This is why it’s so important to hire for a cultural fit. Hiring someone that is top notch but with clashing values may be a disaster.
How to set values
I’ve heard somewhere the following:
Leading by example is not a way to lead, it’s the only one.
It will not work if we set a list of values on the wall, but then the leadership doesn’t follow them. This will cause frustration and confusion. We need to have our leading people (C-levels, managers, directors) aligned on a set of values and following them. Because at the end of the day, the values that we follow aren’t those on the wall, but rather the ones defined by our actions.
We should be able to tell what team/company values are just by how they work and what they do. That’s the ultimate challenge. If we need new values or want to change new values, then the best approach is to have our leaders starting to change their actions to be aligned with those values.
As an example, here’s a list of things that I do or follow:
- Sometimes I’m the first of my team to leave the office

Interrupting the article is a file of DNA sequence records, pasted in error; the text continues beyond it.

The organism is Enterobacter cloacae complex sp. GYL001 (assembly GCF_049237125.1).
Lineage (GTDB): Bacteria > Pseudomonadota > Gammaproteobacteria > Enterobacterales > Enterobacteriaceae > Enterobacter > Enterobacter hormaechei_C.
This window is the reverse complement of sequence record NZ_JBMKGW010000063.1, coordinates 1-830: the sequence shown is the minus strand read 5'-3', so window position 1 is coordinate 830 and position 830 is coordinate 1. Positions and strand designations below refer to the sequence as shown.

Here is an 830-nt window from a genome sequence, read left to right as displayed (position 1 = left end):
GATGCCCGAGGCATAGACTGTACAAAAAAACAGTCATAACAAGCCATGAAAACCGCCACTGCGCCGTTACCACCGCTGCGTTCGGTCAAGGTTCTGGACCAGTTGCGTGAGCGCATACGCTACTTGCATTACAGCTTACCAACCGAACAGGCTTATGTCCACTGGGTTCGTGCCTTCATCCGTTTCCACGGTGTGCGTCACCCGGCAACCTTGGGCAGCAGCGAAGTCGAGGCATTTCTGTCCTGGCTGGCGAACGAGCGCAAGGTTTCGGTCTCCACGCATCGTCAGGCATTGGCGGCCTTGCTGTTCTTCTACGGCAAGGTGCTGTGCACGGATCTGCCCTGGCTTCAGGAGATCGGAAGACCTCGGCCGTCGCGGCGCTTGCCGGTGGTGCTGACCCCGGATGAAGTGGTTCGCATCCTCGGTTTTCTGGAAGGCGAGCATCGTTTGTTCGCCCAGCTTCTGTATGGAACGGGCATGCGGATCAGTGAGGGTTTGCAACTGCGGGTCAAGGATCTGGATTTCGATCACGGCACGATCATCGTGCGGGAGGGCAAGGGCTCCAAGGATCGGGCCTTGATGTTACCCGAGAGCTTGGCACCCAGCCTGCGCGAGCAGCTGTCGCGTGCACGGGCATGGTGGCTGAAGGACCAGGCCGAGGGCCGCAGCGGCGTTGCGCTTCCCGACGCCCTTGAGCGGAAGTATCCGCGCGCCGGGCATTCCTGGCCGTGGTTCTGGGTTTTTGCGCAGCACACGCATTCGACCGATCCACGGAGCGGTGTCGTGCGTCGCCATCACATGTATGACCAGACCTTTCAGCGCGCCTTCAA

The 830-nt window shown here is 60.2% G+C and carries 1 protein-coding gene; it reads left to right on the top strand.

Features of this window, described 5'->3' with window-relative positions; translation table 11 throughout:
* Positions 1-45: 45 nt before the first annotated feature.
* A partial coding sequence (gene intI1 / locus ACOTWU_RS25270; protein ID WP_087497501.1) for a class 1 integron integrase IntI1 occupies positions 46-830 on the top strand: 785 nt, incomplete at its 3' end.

- I am very clear when I need to stay home because of my daughters and that it will impact my productivity on that day
- I like to do exercise and often pick on my team members to follow me
- Before doing things, I create a decision document and ask for feedback from everyone
- If someone wants to follow a path that I see not as the best one, but is very committed to that path, I’ll step back and help
- I read a lot of books and nag my teammates to also do that
- I have ownership on everything that goes wrong. But I don’t believe that any problem is someone’s responsibility, it’s always the team responsibility
- When I deliver code, I aim to write good commit messages, documentation and have a good test coverage
- When I fix a bug, I try to go for the root cause even if that takes longer
- I always push for best practices, but sometimes I do compromise if needed
So by reading this list you’ll have a grasp of what I’m about and about what I value. These would be my personal values and habits. I could be on a company with other clashing values and I would sustain that for some time. But I would not be at my best.
Because changing values is not that easy. It takes time and commitment and we actually may not like the change.
Author Pedro Pereira Santos
License CC BY-NC-ND 4.0